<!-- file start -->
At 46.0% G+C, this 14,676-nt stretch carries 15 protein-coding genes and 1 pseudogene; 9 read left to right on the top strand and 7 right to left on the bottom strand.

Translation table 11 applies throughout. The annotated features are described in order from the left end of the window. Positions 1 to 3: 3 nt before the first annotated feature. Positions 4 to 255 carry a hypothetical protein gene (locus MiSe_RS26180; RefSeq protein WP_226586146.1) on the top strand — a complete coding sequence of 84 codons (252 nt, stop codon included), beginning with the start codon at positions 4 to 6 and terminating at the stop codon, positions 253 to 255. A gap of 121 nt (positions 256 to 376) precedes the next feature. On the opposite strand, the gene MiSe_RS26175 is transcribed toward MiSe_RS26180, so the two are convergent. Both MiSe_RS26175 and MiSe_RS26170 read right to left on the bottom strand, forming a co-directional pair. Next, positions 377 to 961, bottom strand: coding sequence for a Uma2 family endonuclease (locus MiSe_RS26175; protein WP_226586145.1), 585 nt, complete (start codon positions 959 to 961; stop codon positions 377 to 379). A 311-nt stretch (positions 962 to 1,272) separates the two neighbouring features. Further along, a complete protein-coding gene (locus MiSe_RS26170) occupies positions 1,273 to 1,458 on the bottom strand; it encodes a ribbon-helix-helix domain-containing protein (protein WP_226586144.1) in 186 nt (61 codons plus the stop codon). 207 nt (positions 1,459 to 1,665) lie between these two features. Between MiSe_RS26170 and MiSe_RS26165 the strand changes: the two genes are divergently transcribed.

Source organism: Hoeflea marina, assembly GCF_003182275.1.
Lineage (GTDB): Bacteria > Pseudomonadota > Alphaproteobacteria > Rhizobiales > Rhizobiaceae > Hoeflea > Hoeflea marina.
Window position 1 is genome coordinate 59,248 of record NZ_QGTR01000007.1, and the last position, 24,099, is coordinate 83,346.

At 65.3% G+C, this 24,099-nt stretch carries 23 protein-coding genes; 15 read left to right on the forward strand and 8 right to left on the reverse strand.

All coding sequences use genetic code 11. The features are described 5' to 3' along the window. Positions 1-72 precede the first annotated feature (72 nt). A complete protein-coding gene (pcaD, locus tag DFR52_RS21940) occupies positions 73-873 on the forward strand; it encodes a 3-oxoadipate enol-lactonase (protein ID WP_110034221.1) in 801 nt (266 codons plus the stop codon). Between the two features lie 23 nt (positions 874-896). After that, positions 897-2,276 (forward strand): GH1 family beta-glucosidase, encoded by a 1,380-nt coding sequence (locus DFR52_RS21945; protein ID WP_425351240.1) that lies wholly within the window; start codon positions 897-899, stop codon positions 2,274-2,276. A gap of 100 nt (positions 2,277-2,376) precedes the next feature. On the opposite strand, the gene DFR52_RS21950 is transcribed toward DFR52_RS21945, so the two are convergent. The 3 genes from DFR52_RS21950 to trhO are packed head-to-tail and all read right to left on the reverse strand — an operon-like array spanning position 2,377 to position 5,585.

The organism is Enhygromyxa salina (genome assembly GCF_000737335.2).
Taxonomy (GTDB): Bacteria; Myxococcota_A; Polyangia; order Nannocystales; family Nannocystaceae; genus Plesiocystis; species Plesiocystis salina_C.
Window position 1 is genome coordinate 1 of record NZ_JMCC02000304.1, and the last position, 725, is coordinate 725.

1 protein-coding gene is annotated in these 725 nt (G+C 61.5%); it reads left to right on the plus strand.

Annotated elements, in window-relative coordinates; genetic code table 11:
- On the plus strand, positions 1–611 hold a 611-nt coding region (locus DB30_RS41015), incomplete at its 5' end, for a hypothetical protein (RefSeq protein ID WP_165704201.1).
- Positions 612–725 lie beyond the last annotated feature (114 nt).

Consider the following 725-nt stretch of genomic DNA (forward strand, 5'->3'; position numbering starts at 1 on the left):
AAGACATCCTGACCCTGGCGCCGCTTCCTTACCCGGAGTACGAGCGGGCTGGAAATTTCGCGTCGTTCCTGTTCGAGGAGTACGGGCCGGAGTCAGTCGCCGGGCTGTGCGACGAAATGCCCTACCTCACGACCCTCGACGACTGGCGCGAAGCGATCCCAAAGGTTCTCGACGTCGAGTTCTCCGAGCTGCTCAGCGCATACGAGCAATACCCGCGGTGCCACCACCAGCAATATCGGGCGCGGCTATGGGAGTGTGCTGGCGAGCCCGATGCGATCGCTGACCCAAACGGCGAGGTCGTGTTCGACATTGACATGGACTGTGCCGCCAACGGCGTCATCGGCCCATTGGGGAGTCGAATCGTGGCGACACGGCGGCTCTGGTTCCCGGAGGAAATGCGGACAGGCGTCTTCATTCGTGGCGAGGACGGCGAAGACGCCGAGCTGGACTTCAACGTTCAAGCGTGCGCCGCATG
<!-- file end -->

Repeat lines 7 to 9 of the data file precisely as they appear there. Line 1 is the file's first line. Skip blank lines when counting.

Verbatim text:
All coding sequences use genetic code 11. The features are described 5' to 3' along the window. Positions 1-72 precede the first annotated feature (72 nt). A complete protein-coding gene (pcaD, locus tag DFR52_RS21940) occupies positions 73-873 on the forward strand; it encodes a 3-oxoadipate enol-lactonase (protein ID WP_110034221.1) in 801 nt (266 codons plus the stop codon). Between the two features lie 23 nt (positions 874-896). After that, positions 897-2,276 (forward strand): GH1 family beta-glucosidase, encoded by a 1,380-nt coding sequence (locus DFR52_RS21945; protein ID WP_425351240.1) that lies wholly within the window; start codon positions 897-899, stop codon positions 2,274-2,276. A gap of 100 nt (positions 2,277-2,376) precedes the next feature. On the opposite strand, the gene DFR52_RS21950 is transcribed toward DFR52_RS21945, so the two are convergent. The 3 genes from DFR52_RS21950 to trhO are packed head-to-tail and all read right to left on the reverse strand — an operon-like array spanning position 2,377 to position 5,585.

The organism is Enhygromyxa salina (genome assembly GCF_000737335.2).
Taxonomy (GTDB): Bacteria; Myxococcota_A; Polyangia; order Nannocystales; family Nannocystaceae; genus Plesiocystis; species Plesiocystis salina_C.